Engineered Inlet with Storm Gate at Gilgo State Park A sad fact is the Great South Bay is still very ill. New York …
Facts: 2018 Cuomo Priority: Full PCB Clean Up of the Hudson River Cuomo Announces $10.4 Mil to Clean LI’s Waters With Shellfish A New …
Many of us (about 35 based on RSVPs, seeing people there) attended "Sandy's Silver Lining," A Public Forum on The Breach, held at Bellport Middle School on the 21st between 9:30 - 12:00. The response was strong even though it was the last shopping weekend before Christmas; this issue is still front and center for us, and so about 200 showed in total. Thomas Bruckner should be singled out as having done a marvelous job assembling the panel, and in the presentation, with informative segues between speakers where he showed pics and video from his some 30 trips to the breach / inlet. He's a natural MC. The sound system was out of whack, but we will get this fixed for next time, for yes, there will be next times, as what Commissioner Soller had to say make clear.
This report, their tenth, available here Inlet_Report_10 in its entirety, discusses both how the breach has evolved and mutated, while remaining stable over all in terms of its flow and its influence on water quality in The Great South Bay. Bellport Bay -- and not much more than that -- continues to benefit greatly from the influx of fresh clean ocean water and the outflow of nitrogen rich, oxygen depleted water.
Michael Busch of Bellport takes News12 out to The Old Inlet/Breach to show them how much healthier that part of the bay has become since Sandy created it six months ago -- fluke, sea turtles, seal, osprey, clear waters.
That's at least what fisherman and boatsman Peter Curto had to say, and he has the pictures to prove it:
Seagrant ( a lot more on them below, from their site), offers an overview of the two most important topics affecting The Great South Bay and the Western Bays -- The Breach / New Inlet, and The Crippling of The Bay Park Sewage Treatment Plant By Hurricane Sandy. Here is a national marine science non-profit with a strong local presence offering their views on both these issues as part of a Post Sandy assessment of marine conditions post Sandy and what our policy should be regarding them. One's a story of dirty water being flushed out (The Breach), the other a story of dirty water pouring in (The crippled Bay Park Sewage Treatment Plant). In both cases, it is crucial that as we rebuild we make wise, informed choices. As the Breach / New Inlet is flushing the Eastern Great South Bay while revitalizing it and lowering the brown algae count to perhaps 1/100th of what we are seeing in Moriches and Shinnecock Bay, we need to keep The New Inlet open -- or to put it another way, prevent it from being closed through political pressure.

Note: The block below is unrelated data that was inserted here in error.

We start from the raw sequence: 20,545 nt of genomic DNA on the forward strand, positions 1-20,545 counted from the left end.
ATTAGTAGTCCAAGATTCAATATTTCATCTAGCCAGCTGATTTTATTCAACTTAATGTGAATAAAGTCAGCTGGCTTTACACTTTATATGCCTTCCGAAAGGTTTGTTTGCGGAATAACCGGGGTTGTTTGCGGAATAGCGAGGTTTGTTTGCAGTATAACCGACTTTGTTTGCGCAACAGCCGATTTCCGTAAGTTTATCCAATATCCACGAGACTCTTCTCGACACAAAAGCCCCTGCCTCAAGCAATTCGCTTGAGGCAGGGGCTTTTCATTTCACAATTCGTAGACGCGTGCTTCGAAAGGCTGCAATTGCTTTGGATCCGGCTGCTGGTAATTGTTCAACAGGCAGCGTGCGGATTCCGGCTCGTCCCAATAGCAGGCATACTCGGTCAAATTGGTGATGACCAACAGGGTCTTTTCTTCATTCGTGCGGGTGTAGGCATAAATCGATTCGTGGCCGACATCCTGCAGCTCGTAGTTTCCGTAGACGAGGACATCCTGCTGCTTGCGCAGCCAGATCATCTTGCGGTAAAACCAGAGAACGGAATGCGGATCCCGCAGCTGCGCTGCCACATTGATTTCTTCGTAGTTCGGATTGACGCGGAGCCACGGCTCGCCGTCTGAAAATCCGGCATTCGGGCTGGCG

The ecological condition of Long Island's ground water has reached a crisis point. Year by year the algal blooms grow more intense and pervasive, with brown tides erasing more habitats, with contaminated waters closing more and more acres to shellfishing, and with more and more beaches closed to swimming for longer and longer periods.
….which begs the question, ‘shouldnt we be opening up breaches in Shinnecock and Moriches Bays and other places so that they could be …
Michael Busch of Great South Bay Images took this shot of The Pattersquash Gunner's Association clubhouse, which sits right now in the middle of a system of shoals, sandbars, and channels that is the New Inlet. As you can see, much of the water is quite shallow. Sandbar islands have emerged, and shift now as The New Inlet shoals up and drifts slowly westward. Some intrepid soul came to the clubhouse, probably by kayak, and planted this flag.
This is NOT something Save The Great South Bay would ever endorse -- trying to navigate in these shifting shallows and strong currents -- but we have to admit it made for a great picture.
The dreaded brown tide is back in some South Shore bays, threatening everything from eelgrass to scallops, but Great South Bay has been spared so far thanks to superstorm Sandy, a marine scientist said Friday.
With the twice daily flushing of Bellport Bay from the tides and The New Inlet, we are seeing bay bottom hidden for decades, flounder, bluefish, weakfish. And unlike Shinnecock and Moriches Bay, which don't properly flush, and where nitrogen pollution from septic tanks, lawn fertilizers and farms gathers to feed algal blooms, and with increasing intensity year by year, we have thus far seen NO BROWN TIDES.